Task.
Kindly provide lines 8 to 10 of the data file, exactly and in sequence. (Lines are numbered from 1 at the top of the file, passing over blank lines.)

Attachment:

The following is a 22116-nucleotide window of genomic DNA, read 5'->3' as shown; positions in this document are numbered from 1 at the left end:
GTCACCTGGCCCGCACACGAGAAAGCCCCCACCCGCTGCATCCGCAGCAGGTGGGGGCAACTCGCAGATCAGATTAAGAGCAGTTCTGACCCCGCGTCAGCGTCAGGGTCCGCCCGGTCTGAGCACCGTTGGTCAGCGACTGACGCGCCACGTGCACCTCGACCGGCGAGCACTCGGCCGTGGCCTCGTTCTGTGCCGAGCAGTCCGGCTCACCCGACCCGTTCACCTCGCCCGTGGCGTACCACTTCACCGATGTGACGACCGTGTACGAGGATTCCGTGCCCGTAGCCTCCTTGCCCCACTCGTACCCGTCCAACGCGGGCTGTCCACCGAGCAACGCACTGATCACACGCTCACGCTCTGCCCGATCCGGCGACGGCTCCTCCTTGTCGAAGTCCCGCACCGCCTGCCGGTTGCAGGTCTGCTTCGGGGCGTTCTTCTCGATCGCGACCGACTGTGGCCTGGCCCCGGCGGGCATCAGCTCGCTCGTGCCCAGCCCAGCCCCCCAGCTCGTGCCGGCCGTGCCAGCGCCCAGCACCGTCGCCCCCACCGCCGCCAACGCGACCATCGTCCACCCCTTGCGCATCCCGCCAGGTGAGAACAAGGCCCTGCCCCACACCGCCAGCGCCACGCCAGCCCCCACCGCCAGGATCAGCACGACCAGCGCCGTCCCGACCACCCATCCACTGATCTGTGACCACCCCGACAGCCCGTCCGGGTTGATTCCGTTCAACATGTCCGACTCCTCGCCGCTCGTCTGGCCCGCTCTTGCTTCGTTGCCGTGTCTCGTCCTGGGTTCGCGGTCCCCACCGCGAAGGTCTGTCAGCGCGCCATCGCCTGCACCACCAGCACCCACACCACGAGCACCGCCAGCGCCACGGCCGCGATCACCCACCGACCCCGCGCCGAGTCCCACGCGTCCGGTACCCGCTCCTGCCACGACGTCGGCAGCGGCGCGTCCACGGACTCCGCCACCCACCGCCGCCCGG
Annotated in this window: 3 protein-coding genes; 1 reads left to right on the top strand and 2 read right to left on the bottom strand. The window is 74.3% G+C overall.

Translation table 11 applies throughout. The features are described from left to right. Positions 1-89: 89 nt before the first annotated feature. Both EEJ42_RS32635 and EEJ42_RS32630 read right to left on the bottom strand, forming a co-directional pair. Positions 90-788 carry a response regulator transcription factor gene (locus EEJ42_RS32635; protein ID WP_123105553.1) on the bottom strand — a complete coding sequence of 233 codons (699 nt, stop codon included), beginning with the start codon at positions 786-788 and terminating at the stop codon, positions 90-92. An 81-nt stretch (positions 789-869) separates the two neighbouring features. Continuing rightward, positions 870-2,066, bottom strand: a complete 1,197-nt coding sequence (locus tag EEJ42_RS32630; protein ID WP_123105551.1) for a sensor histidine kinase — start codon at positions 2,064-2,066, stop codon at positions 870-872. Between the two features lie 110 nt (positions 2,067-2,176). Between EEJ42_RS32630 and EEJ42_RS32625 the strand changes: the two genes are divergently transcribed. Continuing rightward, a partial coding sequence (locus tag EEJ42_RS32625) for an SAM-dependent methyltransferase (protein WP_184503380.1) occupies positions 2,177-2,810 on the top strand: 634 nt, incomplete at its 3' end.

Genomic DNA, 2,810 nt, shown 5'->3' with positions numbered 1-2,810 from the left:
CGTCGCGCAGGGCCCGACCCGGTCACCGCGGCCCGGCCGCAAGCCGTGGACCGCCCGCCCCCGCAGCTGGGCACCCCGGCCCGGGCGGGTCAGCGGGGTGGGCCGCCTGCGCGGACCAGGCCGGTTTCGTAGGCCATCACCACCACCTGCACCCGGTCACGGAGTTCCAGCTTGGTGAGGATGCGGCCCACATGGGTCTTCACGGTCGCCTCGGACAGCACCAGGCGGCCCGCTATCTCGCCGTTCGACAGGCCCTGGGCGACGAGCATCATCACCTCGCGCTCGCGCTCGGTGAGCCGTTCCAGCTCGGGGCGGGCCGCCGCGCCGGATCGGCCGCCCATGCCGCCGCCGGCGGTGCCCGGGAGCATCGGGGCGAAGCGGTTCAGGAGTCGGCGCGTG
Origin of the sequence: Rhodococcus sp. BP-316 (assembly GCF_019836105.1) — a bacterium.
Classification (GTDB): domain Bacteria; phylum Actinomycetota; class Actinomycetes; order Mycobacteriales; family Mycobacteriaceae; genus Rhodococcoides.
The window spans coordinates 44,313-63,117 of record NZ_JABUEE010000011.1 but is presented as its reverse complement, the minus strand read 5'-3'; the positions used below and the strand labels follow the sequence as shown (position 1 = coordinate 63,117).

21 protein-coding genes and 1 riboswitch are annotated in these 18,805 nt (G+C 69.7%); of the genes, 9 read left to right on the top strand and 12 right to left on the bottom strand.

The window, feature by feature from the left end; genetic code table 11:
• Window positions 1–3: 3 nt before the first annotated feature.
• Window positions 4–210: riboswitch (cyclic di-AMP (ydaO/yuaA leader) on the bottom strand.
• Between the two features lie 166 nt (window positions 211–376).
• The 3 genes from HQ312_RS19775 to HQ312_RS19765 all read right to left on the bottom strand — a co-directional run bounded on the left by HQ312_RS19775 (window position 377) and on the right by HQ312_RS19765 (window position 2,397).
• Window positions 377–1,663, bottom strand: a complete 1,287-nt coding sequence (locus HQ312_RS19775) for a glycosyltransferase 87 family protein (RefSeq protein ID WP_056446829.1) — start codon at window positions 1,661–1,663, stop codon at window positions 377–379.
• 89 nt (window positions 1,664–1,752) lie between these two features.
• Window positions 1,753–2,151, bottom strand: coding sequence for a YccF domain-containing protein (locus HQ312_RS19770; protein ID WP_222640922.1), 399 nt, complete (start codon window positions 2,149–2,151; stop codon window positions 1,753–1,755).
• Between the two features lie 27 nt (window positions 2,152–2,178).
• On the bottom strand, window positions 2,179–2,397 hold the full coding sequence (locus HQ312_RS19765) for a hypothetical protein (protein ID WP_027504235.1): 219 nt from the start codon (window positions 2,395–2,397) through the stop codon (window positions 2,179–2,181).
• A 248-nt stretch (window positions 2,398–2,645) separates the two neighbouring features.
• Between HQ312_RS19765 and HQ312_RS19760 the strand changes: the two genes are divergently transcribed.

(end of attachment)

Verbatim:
Classification (GTDB): domain Bacteria; phylum Actinomycetota; class Actinomycetes; order Mycobacteriales; family Mycobacteriaceae; genus Rhodococcoides.
The window spans coordinates 44,313-63,117 of record NZ_JABUEE010000011.1 but is presented as its reverse complement, the minus strand read 5'-3'; the positions used below and the strand labels follow the sequence as shown (position 1 = coordinate 63,117).

21 protein-coding genes and 1 riboswitch are annotated in these 18,805 nt (G+C 69.7%); of the genes, 9 read left to right on the top strand and 12 right to left on the bottom strand.